The F-35 Can't Carry Its Most Advanced Weapon Until 2022
Lockheed Martin’s F-35B variant has hit yet another snag which could seriously impact the aircraft’s overall ability to strike at ground targets.
Now, the fifth-generation aircraft will be unable to carry the military’s latest and most advanced munitions for awhile.
Due to a design oversight, the internal weapon’s bay of the F-35B is too small to carry the required load of the new Small Diameter Bomb II (SDB II), Inside Defense reports, citing the Pentagon’s F-35 Joint Program Office. The SDB II is a next-generation precision-strike bomb that was meant to dovetail with the F-35 program.
The F-35B was designed to carry eight SDB IIs inside the internal weapons bay. These bombs would allow the F-35 pilot to target eight points from 40 miles away and with complete precision. The SDB IIs can also change course in-flight to follow moving targets through laser or infrared guidance systems, according to Foxtrot Alpha.
However, the F-35B can only fit four of the required bombs in its weapons bay. The F-35B variant has a significantly smaller internal bay than the F-35A and F-35C due to the aircraft’s design as a short-takeoff-vertical-landing aircraft.
Inside Defense reports that the “Navy initially wanted to field the SDB II first on the F-35B/C but is instead bringing forward integration with the F/A-18 Super Hornet. The SDB II is an F-35 Block 4 software capability and the release of that software load has been pushed back to FY-22.”
In other words, because the SDB II is included with the weapon Block 4 upgrade for the F-35, the aircraft is now likely to not field the new munitions until 2022.
F-35 spokesman Joe DellaVedova confirmed to Inside Defense that the SDB II problem has been known since 2007 and the more difficult changes to the aircraft have already been made in order to allow it to field the munitions.
“We’ve been working with the SDB II program office and their contractors since 2007,” DellaVedova said. “The fit issues have been known and documented and there were larger and more substantial modifications needed to support SDB II that have already been incorporated into production F-35 aircraft.”
The F-35B variant is the Marine Corps model of the plane and 34 aircraft have already been delivered to the branch. The delay in implementing the SDB II will not affect the aircraft’s ability to fly but will limit the operations that the F-35B will be able to effectively carry out.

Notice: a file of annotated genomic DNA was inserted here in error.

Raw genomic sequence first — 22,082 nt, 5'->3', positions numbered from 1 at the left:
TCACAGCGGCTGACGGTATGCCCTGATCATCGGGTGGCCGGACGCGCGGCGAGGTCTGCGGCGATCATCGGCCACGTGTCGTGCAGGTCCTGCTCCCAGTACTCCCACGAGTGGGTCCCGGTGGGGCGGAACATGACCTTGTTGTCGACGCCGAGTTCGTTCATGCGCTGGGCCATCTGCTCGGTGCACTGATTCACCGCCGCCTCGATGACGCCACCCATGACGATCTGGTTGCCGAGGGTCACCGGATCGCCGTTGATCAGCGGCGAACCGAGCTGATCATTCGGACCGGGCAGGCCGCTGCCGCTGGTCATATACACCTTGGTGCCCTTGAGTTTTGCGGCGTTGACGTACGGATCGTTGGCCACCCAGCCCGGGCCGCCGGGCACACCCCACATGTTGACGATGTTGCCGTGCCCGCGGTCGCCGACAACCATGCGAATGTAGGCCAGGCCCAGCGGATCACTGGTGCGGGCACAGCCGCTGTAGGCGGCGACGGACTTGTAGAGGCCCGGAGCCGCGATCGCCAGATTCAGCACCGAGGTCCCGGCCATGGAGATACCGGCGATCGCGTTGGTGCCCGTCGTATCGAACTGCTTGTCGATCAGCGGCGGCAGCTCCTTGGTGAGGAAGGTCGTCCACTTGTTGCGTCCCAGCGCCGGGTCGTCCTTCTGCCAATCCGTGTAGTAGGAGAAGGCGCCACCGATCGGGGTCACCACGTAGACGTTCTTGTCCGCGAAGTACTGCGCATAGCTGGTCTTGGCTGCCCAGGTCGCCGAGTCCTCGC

More from Business Insider:
- A Top US Navy Officer Thinks That One Of The F-35’s Most Hyped Capabilities Is ‘Overrated’
- The 12 Largest Man-Made Explosions In History
- Putin: We Have The Best Army In The World
- 9 Animated Maps That Will Change The Way You See The World
- China’s Military Budget Is Booming
This is how the Army Corps of Engineers is helping Puerto Rico
The Army Corps of Engineers is working to restore power to the island of Puerto Rico after four major hurricanes devastated these parts of the US.
This Marine is more operator than you'll ever be
One Marine isn't taking his life changing injury sitting down. In fact: he's running. Follow Marine Rob Jones as he runs 31 marathons in 31 days.
This is the agenda for Mattis' Indo-Asia-Pacific tour
Secretary of Defense Mattis is touring the Indo-Asia Pacific region to strengthen ties with ally countries and underscore our commitment to each of them.
This is the reason Russian and Western tactics are changing
Russia might be stepping up its War Games game, but the United States isn't having any issues keeping up. Even their Krasnodar can't get past us.
Here are the top conspiracy theories surrounding Kennedy assassination
Ahead of the release of 3,100 documents pertaining to the Kennedy assassination, here the top assassination conspiracy theories people are talking about.
Air Force says no plan to recall retired pilots
The Air Force says it has no intentions of recalling retired pilots to address personnel shortages, though it appreciates the ability to do it if it wants to.
Here is how Burke-class destroyers will be able to zap incoming missiles
Burke-class destroyers, already packing a formidable punch, could add lasers, improving capabilities against UAVs, missiles, and even piloted aircraft.
11 'totally real' things you should send your boot to find
Sending the FNG out to find things isn't malicious. It may look like hazing — but you're teaching them a little bit more about the unit. Isn't that nice?
This is the new version of the pup tent
This is not your grandfather's pup tent. Litefighter has developed a complete shelter that troops can carry, weighing in just over four pounds.